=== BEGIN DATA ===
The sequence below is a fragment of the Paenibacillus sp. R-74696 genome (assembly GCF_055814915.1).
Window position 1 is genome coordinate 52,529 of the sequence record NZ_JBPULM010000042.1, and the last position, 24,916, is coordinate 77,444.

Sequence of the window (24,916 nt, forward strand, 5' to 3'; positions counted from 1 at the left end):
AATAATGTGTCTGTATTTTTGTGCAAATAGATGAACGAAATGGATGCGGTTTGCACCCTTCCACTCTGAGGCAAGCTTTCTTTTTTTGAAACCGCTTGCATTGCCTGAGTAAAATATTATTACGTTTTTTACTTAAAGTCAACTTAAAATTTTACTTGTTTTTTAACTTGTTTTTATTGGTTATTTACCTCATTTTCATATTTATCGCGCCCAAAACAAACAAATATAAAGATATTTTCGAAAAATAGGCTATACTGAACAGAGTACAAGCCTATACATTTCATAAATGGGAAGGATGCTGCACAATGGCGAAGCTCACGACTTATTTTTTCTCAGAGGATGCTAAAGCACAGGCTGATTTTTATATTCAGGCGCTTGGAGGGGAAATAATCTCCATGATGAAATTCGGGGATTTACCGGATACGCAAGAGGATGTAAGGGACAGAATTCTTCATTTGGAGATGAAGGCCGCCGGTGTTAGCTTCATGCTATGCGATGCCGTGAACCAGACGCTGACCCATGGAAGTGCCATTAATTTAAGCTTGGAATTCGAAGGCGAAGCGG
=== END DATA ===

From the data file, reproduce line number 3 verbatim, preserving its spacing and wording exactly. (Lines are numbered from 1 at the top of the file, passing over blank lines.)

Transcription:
Sequence of the window (24,916 nt, forward strand, 5' to 3'; positions counted from 1 at the left end):